Jury selection in the death penalty trial of one of two prisoners charged with murdering a correctional officer more than five years ago will begin Tuesday, in a case that could test the validity of the state's new death penalty law.
The Anne Arundel County Circuit Court has called a pool of 200 potential jurors for the trial of Lee Edward Stephens, accused of fatally stabbing Cpl. David McGuinn. Judge Paul A. Hackner scheduled opening statements for Jan. 9 in the trial, which may last seven weeks.
If Stephens, 32, becomes the first person convicted and sentenced to death under the 2009 changes to state law, the resulting appeal would challenge the measure.
Changes made to the law reserve the death penalty for murders in which there is a videotaped confession, a video recording of the crime, or DNA or other biological evidence linking the defendant to the crime. In this case, prosecutors said they have DNA.
Prosecutors maintain that McGuinn's blood was on a shirt and boots in Stephens' cell, on his boxer shorts, as well as on a trash bag in the cell.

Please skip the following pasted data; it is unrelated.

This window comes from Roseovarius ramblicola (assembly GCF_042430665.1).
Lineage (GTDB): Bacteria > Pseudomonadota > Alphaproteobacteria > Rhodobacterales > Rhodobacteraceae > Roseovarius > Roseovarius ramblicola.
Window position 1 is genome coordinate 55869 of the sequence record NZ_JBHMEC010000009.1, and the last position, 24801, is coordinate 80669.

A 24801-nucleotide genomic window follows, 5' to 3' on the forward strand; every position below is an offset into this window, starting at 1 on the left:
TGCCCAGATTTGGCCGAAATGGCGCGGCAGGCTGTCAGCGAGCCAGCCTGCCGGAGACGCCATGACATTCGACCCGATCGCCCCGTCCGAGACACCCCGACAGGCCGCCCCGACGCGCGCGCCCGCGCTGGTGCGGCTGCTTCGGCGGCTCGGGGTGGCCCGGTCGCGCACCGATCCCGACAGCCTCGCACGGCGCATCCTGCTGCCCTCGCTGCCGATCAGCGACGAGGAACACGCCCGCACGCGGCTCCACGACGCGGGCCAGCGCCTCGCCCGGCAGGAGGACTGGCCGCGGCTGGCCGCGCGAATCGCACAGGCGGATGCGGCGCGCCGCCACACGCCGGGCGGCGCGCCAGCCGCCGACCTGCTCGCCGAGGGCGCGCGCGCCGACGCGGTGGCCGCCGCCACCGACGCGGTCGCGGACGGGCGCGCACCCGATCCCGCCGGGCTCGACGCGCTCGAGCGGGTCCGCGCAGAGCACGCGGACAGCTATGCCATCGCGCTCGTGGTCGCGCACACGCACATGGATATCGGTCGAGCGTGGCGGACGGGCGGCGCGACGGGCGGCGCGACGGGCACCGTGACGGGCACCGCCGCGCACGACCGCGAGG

The defense, however, has countered that in the chaotic aftermath of the stabbing, prisoners were pulled from their cells and slipped in McGuinn's blood. That would tie not only Stephens, but a number of other prisoners to the crime scene, the defense contends.
If Stephens is convicted and sentenced to death, his case will automatically be appealed, and that's when challenges to the new law would go before the state's highest court. Stephens' defense team has laid the groundwork for that during pretrial hearings before Hackner, who ruled against the defense.
The jury is expected to hear from dozens of witnesses, prisoners among them. At a hearing in the fall, prosecutors said they have two witnesses who can identify Stephens as one of the people who played a role in killing McGuinn and another who saw Stephens and Lamar C. Harris, the other prisoner charged with murdering McGuinn, on the cell tier at the time of the stabbing.
The trial has been delayed several times. "It's time to put everything on and see what happens," said Gary E. Proctor, one of Stephens' lawyers.
Stephens and Harris, both of whom are serving life-plus sentences for murder, are accused in the killing of McGuinn on a narrow catwalk outside prisoners' cells. The homicide was one of the main reasons the Maryland House of Correction, built in the 1800s, was closed. Public safety officials said it appeared that one of the two inmates had a tool used to tamper with the cell door locks.
It is unclear if Harris will face trial. Although psychiatrists previously considered him mentally unfit to stand trial, he is not scheduled for a competency hearing until April.
Sheriff Ronald Bateman said visitors to the courthouse for Stephens' trial may notice more law enforcement there. "We will have increased security," he said.